• The earlier you become familiar with the literature review guidelines, the more equipped you’ll be when you start the EDS
  • The more you practice the literature review genre during your regular coursework, the quicker you’ll be able to complete your General Field literature review

APA Style

We use the most current version of APA in our courses and for your exams and dissertation.

  • Purchase the latest style guide (a spiral bound copy is recommended) – having a physical copy can make things easier to find
  • View our Citations tips page, which includes some links to online resources
During each Regular Course

Stay Organized

  • If you haven’t completed the items in the “new students” section above, start now – it is never too late
  • If you have started, great! Evaluate your approach regularly and adjust accordingly
  • Maintain a database of your sources that you use for all of your papers or projects (Mendeley, Zotero, Endnote, etc.)
  • Tag the sources with anything that you feel may be useful both now and in the future, including topics or themes, demographics, research site locations (ie. countries), theories, methodologies, or findings. It may also be useful to tag the source with the course# when you found the source
  • Maintain an annotated bibliography and establish a good note-taking approach so that you can remind yourself about the articles and books you have read.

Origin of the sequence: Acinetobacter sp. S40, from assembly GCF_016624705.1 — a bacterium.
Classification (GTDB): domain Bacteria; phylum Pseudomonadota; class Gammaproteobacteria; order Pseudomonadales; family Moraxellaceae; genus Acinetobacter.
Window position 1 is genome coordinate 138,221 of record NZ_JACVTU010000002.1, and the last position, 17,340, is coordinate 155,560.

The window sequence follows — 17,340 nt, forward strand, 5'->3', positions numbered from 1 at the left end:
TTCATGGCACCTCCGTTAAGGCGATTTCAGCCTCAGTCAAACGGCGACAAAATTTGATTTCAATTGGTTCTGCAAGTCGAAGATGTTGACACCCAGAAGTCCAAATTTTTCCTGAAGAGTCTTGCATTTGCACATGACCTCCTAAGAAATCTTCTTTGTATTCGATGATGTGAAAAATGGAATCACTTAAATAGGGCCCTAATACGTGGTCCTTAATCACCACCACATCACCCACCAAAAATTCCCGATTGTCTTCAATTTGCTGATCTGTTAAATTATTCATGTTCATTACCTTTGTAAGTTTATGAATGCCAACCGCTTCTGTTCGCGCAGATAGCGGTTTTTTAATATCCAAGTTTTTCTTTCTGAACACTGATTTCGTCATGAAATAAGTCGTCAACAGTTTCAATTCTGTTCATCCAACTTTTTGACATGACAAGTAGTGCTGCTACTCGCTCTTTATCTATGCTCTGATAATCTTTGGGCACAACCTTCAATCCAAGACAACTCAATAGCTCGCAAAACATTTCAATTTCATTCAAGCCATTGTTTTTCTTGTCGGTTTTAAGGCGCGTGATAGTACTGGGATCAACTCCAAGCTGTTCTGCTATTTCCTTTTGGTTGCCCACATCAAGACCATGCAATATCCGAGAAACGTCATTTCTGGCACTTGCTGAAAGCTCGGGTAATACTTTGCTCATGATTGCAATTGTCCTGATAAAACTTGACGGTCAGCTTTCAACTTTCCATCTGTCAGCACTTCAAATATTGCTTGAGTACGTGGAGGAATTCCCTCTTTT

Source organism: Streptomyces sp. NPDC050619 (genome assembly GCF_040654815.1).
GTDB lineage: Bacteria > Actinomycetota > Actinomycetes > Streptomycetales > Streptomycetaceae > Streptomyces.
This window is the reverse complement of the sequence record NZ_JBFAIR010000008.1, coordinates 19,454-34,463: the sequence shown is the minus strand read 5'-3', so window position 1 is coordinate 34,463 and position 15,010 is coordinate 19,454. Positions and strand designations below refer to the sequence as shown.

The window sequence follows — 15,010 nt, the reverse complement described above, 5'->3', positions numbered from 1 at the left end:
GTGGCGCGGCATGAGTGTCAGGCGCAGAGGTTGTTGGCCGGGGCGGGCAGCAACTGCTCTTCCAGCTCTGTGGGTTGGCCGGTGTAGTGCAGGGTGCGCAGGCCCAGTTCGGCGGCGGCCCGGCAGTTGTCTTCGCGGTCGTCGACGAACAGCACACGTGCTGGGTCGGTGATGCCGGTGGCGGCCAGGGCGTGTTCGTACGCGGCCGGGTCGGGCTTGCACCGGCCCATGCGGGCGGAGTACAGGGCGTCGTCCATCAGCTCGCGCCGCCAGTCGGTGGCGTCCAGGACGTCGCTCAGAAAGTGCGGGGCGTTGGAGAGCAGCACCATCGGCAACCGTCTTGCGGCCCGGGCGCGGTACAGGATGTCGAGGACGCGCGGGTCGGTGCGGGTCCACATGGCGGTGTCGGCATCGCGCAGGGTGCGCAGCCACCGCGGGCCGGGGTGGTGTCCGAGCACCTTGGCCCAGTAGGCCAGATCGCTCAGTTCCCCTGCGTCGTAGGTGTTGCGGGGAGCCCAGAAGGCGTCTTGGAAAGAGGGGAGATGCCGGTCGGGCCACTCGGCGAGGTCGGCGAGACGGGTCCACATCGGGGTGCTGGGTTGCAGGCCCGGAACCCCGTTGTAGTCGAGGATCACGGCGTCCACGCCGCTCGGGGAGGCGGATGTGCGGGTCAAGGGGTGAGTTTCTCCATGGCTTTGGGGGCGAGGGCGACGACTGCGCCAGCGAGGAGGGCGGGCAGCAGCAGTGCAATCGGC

• Include a one to two sentence “context of the study” in your annotated bibliography so that can leverage that when drafting your literature review – this is also a literature review tip!

Explore Topics of Interest

If you feel you already know what you want to investigate for your dissertation, use your regular course assignments to broaden your knowledge of that field.

  • Explore your topic more deeply than you may have in a previous course
  • Each course has a purpose – examine how your topic is related to the themes of the course (which you should be doing anyway)
    • Explore your topic from a different angle – ask a different question
    • Consider different theories associated with your topic
    • Seek out literature associated with your topic that included different demographic

If you are still exploring what you are interested in, that is a perfect purpose for the regular courses

  • What do you want to learn more about?